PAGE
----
The Climate Gig, another reformist initiative forged during the bleak years of the pandemic, pushes musicians to take travel more seriously. “We bought sustainable aviation fuel for artists, they pay 50% and we pay 50% - we made it accessible for everyone in the world and every event. We’re hoping to get the whole music industry on board,” he says. Much like Brian Eno’s EarthPercent counterpart, The Climate Gig encourages those in the industry to pledge toward sustainable resources while offering advice to both music fans and artists. Tackling this new scheme alongside Mitchell is Camille Guitteau, Managing Director at Bye Bye Plastic, a foundation looking to rid the music industry of all single-use plastics. “Very simply, the planet is our only dancefloor,” Guitteau tells us. “It’s important for every industry and for every individual [to be eco-friendly] right now, it’s our responsibility for each of us, both past and future generations.”
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“To me, it’s the responsibility for the music industry who want to continue having fun and partying and enjoying music on this planet [to promote sustainability] - let’s make sure we do this responsibly for anyone to enjoy today and continue enjoying tomorrow,” Guitteau adds. The Climate Gig pushes sustainably produced fuel from SkyNRG onto the music industry: “What is needed today is the demand for this fuel to grow. As long as it does that, we can continue researching more options with more airlines taking it on board,” Guitteau explains. “The goal is to make sure this industry knows that there are solutions available and we can all do our part to stimulate this next generation.”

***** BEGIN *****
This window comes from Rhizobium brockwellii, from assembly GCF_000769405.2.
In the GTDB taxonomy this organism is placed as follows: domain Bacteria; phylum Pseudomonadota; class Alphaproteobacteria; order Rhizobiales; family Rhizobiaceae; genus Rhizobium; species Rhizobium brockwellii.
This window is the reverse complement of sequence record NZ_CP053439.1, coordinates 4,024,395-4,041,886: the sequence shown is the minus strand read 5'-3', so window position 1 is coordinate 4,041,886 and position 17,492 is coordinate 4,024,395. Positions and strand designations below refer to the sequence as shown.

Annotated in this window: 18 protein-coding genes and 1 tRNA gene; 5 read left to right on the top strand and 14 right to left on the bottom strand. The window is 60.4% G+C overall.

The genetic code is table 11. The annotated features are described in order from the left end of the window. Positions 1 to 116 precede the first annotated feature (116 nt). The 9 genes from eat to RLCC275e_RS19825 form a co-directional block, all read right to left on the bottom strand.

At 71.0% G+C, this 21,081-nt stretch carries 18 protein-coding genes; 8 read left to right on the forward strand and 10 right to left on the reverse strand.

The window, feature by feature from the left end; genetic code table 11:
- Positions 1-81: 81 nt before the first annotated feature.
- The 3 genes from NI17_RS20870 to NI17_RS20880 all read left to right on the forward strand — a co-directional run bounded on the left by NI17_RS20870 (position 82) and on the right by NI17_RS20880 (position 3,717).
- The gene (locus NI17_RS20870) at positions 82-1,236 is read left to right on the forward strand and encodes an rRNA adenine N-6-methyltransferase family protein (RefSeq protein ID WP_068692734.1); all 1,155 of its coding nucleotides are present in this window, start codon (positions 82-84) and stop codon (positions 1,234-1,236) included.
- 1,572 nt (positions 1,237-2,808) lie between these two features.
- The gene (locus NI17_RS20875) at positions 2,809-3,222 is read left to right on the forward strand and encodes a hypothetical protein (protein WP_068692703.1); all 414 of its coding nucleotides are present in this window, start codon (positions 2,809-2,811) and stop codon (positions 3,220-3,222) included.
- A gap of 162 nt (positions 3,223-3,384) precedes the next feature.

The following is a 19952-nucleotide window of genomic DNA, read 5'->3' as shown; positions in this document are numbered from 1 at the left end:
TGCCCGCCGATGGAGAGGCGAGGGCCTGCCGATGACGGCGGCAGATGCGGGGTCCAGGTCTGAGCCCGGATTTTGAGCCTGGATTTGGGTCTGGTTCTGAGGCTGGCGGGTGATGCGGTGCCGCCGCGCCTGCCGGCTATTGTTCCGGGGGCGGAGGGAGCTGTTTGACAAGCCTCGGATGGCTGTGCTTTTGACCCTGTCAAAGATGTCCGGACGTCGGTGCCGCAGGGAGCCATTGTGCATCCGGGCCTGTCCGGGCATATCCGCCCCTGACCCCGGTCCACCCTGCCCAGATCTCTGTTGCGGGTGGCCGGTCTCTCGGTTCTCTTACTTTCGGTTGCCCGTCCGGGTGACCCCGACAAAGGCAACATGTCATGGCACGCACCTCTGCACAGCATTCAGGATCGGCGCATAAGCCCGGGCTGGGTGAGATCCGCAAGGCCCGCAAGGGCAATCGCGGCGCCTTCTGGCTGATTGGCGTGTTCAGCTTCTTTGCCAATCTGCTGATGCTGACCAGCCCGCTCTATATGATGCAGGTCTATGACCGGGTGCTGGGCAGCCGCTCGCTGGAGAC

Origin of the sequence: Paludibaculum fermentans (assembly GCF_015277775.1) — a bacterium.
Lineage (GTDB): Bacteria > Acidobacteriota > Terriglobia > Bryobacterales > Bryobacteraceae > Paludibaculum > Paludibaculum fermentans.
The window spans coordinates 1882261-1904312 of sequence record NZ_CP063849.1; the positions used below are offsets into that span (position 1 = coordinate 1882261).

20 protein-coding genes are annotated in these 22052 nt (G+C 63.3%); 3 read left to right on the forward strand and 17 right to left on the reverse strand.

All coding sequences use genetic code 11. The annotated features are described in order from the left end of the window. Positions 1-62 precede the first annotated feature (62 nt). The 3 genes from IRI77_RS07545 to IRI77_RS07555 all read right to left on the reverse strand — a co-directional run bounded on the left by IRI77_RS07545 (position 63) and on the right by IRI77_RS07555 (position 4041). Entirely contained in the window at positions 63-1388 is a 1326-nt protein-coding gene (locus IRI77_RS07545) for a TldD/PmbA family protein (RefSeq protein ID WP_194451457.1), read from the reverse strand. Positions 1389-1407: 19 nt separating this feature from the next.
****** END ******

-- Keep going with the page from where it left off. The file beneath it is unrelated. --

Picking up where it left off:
“A massive part of this is education,” agrees Ben Turner. “There are a lot of good examples of people doing good work, but it’s an educational process which we need to dedicate more time to. The artist community also have a huge role to play. The planning of touring consciously is really important right from the artists to the agents, promoters, and logistics teams. We’ve got to start making some big moves as an industry, which is why we’ve got people like Brian Eno talking at IMS — someone who’s put a huge amount of time and energy into educating and inspiring as someone the electronic world looks up to.”
Other large scale events are picking up the slack from elsewhere and beginning to hammer down on this agenda for a circular future. Paris’ We Love Green, Northampton’s Shambala, and the Brecon Beacons’ Green Man each take their responsibility seriously, to name a few, with initiatives cutting out single-use plastics, finding alternate power sources, using compost loos, and creating space for environmental innovation.